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Sharing genealogical information online
User Rank: Beginner
Joined: 5/10/2010
Posts: 1


Created By:Jean Powers
We've received a lot of feedback on our recent TWG article on online sharing of genealogical information. I thought it might be interesting to get a discussion started here!

User Rank: Contributor
Joined: 8/9/2010
Posts: 38


Created By:Dale H. Cook

Sharing information online is a worthy endeavor - I have done so with part of my 20+ years of research on the early generations of the Samuel and Elizabeth (___) Packard family of Hingham, Weymouth and Bridgewater, MA. Putting the information online is a major project which is still ongoing.

  

It seems to me that there are two obstacles to effective sharing of genealogical research online. One concerns the posters and the other the visitors.

  

There is no link to the website in the Trib story mentioned in the blog, so I do not know how well documented it is. I have always tried to encourage amateur genealogists to document their shared information so that visitors can see what ground has been covered, and evaluate the reliability of that information in light of the types of sources used. This encouragement sometimes falls upon deaf ears, such as those of one woman whose online family tree was derived from her database of 50,000+ individuals. Because she did not use documentation in her database her tree was similarly undocumented, and so of questionably utility. She seemed interested only in having lots of people in her database and tree, and not concerned with the validity of what she posted.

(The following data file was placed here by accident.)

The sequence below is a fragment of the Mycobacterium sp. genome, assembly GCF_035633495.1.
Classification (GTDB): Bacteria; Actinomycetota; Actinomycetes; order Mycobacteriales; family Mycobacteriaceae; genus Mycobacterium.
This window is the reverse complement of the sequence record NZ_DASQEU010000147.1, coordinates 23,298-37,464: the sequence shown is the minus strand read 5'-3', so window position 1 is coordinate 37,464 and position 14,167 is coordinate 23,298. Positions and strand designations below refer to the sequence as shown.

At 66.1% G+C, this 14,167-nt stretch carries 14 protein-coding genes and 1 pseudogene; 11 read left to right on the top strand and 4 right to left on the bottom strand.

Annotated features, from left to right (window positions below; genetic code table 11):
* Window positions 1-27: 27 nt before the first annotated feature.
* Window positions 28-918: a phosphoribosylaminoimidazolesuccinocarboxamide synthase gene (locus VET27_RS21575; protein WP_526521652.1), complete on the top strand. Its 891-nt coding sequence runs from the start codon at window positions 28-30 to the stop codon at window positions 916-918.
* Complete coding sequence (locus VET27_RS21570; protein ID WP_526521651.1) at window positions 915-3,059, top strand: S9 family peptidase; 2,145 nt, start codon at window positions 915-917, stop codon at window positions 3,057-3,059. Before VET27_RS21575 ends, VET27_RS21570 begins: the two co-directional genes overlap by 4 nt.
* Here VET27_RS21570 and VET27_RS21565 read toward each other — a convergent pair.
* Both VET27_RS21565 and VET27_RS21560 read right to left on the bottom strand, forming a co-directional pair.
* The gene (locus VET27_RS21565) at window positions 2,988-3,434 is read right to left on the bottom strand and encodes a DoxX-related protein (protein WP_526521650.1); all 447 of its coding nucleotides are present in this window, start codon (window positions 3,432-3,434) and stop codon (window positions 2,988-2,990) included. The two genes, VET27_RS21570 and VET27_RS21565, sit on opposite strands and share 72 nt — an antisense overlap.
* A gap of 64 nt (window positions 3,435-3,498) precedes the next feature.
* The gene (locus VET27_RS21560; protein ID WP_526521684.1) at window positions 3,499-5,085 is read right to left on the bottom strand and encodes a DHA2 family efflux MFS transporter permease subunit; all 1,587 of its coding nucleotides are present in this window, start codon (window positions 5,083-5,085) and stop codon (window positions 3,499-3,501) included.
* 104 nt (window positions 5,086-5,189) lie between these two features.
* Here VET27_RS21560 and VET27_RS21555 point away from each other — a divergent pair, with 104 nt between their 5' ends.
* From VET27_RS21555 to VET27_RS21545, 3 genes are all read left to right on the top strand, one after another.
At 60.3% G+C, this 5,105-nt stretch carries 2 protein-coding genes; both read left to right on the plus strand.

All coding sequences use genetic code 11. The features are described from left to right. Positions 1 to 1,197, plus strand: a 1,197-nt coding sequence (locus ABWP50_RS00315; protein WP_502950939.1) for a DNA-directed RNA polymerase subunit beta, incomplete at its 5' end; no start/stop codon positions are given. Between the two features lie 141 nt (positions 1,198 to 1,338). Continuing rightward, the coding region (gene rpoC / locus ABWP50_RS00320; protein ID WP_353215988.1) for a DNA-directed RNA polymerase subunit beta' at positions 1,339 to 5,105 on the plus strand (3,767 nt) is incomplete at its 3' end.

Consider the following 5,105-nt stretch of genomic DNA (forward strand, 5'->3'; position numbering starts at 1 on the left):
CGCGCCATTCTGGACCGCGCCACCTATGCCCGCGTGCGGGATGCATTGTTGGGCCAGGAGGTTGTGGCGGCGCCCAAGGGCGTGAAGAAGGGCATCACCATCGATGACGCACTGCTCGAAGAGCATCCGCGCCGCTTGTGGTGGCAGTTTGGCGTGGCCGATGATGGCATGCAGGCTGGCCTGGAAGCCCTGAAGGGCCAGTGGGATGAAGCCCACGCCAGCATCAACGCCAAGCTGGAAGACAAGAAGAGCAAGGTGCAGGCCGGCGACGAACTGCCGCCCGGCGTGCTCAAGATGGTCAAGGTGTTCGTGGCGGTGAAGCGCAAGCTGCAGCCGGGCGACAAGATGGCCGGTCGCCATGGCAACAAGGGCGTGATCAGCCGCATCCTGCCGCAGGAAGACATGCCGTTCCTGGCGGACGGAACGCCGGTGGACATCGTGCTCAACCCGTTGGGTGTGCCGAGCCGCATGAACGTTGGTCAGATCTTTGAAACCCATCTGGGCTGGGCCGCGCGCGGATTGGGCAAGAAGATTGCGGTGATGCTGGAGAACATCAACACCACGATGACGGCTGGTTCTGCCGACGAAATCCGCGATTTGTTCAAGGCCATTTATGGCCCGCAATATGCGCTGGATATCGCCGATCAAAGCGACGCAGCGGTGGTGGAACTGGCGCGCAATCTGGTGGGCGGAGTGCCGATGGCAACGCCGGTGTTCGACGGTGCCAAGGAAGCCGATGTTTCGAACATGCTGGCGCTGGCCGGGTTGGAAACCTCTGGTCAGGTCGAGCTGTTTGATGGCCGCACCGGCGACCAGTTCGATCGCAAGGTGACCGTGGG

Although I have 10,000+ names in the database which I have built over the last 25 years, only a very small part (a few hundred individuals) of that information is online, as I try to present information clearly, succinctly, and with documentation. Converting information from my database to the type of presentation which I prefer takes time and effort. I would rather not dump the whole database online in a format which might be difficult to follow, confusing, or poorly documented. Some areas in that database are currently speculative and the subject of ongoing research, and that might confuse some visitors if it was posted online.

  

That leads to one topic for discussion - how can we encourage documentation of online information, and in what ways do NEHGS members document information posted online?

  

The obstacle concerning visitors is that many of them seem unfamiliar with the modern (i.e., Jacobus school and later) standards of genealogy, and so are at a loss when trying to evaluate the reliability of what they find online. Those of us who have read major journals such as the Register for many years and have used professionaly prepared works such as the Great Migration series are accustomed to modern standards of evidence.

  

That leads to a second topic for discussion - how can we encourage the critical faculty in those seeking genealogical information online?